Those of you who follow this blog already know what a book lover I am. Be it history or fiction, I gobble ’em up. And like most readers, I do have my favorite authors. When it comes to history, I have a great love of the late William Manchester’s work. He was a fantastic contemporary historian and biographer of such historic figures as General Douglas MacArthur and Winston Churchill. And in my mind, his greatest undertaking was The Death Of A President, detailing minute by minute President Kennedy’s trip to Dallas to meet with his destiny. I could write my own book about Manchester’s life and work but I’ll save that for later down the road.
As for fiction, without a doubt my #1 most favorite is Stephen King. He will certainly go down in literary history along with the likes of Poe and Lovecraft as a master of horror and the macabre. I discovered him when a workmate gave me King’s book Night Shift, his first compilation of short stories. He had already published four novels before this book was released, and after reading Night Shift, I immediately found those four and the rest is history. In no way could I speak of all the Stephen King books I’ve read, but I do want to share my latest read, 2013’s Doctor Sleep, a sequel to King’s third book, The Shining, published in 1977.
Many readers sometimes wonder what transpired in the later lives of characters in novels they’ve read. And even King is subject to such musings. He got to thinking about Danny Torrance, the child protagonist in The Shining, wondering just what became of him after his traumatic youthful experiences. He actually did a poll to find out if his readers would be interested to know themselves, trying to decide to either write a book about Danny, or to continue his series of The Dark Tower. And the winner was…Danny.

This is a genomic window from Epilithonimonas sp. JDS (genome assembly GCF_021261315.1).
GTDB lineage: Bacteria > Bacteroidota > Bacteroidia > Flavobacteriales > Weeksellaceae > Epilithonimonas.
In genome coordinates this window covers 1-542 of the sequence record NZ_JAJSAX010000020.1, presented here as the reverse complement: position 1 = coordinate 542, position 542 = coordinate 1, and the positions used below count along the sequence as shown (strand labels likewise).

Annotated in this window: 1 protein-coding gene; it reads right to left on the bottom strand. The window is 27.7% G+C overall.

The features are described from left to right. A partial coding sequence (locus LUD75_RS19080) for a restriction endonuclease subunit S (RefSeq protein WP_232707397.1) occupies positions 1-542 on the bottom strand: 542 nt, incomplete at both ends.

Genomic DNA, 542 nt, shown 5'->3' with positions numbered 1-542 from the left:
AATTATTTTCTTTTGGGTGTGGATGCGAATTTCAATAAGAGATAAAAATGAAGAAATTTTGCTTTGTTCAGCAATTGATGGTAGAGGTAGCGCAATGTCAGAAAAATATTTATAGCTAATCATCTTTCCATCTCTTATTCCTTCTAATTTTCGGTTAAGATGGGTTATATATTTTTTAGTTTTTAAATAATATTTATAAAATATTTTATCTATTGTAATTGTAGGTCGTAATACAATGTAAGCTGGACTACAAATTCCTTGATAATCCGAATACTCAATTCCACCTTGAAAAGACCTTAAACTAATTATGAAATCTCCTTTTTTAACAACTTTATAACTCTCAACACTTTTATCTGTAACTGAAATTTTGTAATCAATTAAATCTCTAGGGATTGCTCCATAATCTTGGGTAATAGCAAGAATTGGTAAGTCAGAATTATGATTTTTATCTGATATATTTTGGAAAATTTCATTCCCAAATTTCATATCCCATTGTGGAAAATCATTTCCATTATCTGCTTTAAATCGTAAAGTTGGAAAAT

For those not familiar with The Shining, Danny had the shine, a form of telepathy/ESP. And I’ll say no more than that for I don’t want to be a spoiler if you decide to read the book. But later on in his life, he’s bitten by the same bug that destroyed his father, alcoholism, until he finds himself in a small New Hampshire town where he decides to stay and try to clean up his act. He joins AA, gets a job in a hospice where he comes to be known as Doctor Sleep due to his ability to comfort those about to die. And it’s his ‘shine’ that helps him help those about to cross over to the next world, because after he quit drinking, the power of the ‘shine’ which had faded away due to his staying soused had returned full force. That also led him to come in contact with another of that type, a young girl named Abra, who communicated with him using her ‘shine’, which led to the two of them battling an evil group who wanted the little girl to use to their own ends, which was not a pretty picture at all.
And with that teaser, I’ll say no more. It’s an astounding tale which you can only appreciate by reading it. Though not necessary, if you choose to read it, I would suggest that you read The Shining first because they do go hand-in-hand. Once I found out the origin of Doctor Sleep, I reread The Shining before jumping into Doctor Sleep. I highly recommend both as must reads for they will certainly stir your imagination, and if they’re your introduction to Stephen King, you may just become a addict like me which, considering the number of books he’s written, will keep your reading list full for many a day to come.